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MONDAY, DECEMBER 5, 2005
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EDITORIAL

Congressmen who accept bribes should lose pensions

Rep. Randy "Duke" Cunningham, R-Calif., resigned from Congress after pleading guilty to accepting bribes, but apparently he stands to receive about $40,000 a year as a congressional pension.

If he had been convicted, rather than pleading guilty, he would have forfeited the pension, according to The Associated Press. But he can look forward to that pension plus his military retirement after he completes whatever time a judge gives him with free room and board in a federal prison.

He doesn't deserve the congressional pension because, as he told California Gov. Arnold Schwarzenegger in his resignation letter, "not only have I compromised the trust of my constituents, I have misled my family, friends, colleagues, staff and even myself."

Maybe his military pension should be in question, too. Not that he has been accused of misconduct while in the military, but the $2.4 million worth of bribes he took while in Congress came mostly from defense contractors in exchange for getting them government business.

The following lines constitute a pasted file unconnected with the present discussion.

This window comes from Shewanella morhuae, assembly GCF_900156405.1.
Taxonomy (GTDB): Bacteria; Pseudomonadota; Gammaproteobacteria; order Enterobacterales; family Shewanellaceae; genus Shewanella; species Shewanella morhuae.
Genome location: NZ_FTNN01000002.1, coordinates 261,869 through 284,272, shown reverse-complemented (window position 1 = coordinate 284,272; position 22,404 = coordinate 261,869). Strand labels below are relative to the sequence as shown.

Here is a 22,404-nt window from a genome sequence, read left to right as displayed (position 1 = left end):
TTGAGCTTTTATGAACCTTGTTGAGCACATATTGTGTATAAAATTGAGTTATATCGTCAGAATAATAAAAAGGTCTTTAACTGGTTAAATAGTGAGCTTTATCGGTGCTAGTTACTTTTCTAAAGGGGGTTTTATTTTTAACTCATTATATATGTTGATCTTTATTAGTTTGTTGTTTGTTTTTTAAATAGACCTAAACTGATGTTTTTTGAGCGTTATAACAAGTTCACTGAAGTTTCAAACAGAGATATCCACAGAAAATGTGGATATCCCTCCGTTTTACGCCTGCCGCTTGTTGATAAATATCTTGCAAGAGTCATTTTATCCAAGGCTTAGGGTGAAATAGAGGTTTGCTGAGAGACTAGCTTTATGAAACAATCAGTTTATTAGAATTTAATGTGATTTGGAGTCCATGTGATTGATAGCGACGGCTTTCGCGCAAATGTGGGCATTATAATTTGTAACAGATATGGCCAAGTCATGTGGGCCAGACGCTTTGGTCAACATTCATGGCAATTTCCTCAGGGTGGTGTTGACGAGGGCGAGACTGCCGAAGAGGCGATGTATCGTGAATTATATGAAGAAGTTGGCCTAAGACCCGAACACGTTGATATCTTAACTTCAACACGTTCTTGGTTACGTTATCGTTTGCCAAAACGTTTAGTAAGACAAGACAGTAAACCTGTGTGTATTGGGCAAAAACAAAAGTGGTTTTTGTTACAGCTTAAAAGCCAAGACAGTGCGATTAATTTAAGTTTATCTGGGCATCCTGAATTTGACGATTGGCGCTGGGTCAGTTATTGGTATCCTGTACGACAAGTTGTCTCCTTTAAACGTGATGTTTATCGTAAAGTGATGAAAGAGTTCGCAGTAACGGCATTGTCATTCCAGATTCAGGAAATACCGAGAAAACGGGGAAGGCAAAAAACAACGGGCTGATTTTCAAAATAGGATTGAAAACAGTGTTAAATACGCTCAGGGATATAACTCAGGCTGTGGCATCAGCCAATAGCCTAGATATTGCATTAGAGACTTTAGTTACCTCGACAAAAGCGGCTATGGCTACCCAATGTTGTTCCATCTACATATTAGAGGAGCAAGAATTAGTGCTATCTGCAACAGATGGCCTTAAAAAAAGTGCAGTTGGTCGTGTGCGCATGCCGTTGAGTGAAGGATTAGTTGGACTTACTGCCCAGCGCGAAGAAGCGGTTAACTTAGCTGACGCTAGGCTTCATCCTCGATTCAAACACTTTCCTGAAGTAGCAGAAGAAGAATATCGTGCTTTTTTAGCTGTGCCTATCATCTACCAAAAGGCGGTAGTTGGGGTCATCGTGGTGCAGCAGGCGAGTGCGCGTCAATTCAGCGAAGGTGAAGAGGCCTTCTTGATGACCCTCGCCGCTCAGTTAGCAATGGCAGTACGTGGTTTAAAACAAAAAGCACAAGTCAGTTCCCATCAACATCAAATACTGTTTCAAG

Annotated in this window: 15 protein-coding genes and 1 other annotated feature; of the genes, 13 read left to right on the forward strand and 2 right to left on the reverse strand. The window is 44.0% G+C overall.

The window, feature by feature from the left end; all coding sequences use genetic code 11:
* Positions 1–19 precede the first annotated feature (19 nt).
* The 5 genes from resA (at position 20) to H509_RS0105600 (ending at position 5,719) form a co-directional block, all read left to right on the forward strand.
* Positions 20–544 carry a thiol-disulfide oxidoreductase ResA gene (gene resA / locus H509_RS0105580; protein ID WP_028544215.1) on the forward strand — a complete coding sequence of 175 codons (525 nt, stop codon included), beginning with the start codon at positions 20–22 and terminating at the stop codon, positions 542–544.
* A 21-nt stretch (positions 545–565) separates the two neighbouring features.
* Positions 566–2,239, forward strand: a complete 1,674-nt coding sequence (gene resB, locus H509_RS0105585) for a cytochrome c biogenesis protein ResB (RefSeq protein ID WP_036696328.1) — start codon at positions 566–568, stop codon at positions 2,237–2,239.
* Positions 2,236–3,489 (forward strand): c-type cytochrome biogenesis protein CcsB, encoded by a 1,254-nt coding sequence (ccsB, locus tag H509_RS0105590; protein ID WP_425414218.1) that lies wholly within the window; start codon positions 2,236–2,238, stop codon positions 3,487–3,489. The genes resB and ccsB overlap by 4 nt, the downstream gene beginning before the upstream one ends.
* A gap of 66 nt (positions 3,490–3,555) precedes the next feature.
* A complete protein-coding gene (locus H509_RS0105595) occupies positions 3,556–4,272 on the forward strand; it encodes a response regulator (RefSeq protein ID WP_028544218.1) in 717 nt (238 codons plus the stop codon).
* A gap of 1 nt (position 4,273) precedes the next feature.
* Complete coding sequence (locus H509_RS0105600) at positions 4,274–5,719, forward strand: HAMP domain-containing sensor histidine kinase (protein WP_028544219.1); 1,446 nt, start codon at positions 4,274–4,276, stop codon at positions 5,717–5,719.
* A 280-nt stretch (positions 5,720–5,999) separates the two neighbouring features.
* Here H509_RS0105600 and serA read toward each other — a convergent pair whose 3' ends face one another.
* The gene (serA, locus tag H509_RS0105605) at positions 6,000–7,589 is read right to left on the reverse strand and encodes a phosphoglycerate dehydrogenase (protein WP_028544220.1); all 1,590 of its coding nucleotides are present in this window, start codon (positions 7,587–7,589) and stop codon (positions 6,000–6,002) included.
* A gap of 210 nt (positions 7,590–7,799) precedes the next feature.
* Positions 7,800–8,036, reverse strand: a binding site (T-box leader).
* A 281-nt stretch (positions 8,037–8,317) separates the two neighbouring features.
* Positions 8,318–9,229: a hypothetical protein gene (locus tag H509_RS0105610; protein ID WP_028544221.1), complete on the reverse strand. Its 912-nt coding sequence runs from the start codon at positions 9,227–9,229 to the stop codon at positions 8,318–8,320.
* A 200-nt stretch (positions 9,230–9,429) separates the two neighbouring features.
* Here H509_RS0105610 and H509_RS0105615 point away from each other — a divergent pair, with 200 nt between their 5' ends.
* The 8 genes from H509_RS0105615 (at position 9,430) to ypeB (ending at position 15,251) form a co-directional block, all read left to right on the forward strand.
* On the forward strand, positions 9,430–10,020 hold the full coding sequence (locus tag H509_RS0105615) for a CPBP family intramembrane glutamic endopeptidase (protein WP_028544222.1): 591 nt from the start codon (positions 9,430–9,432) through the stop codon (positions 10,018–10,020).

This compromised the procurement system that is supposed to supply America's fighting men and women with the goods and services that will work best and protect them.

Melanie Sloan, executive director of Citizens for Responsibility and Ethics in Washington, is right in asking House Rules Committee Chairman David Dreier, R-Calif., to introduce legislation to revoke convicted felons' pensions.

"A member of Congress who betrays the public trust by breaking the very laws he swears to uphold should not be permitted to keep the hard-earned money of American taxpayers," she said. "Congressional felons do not belong on the public dole."

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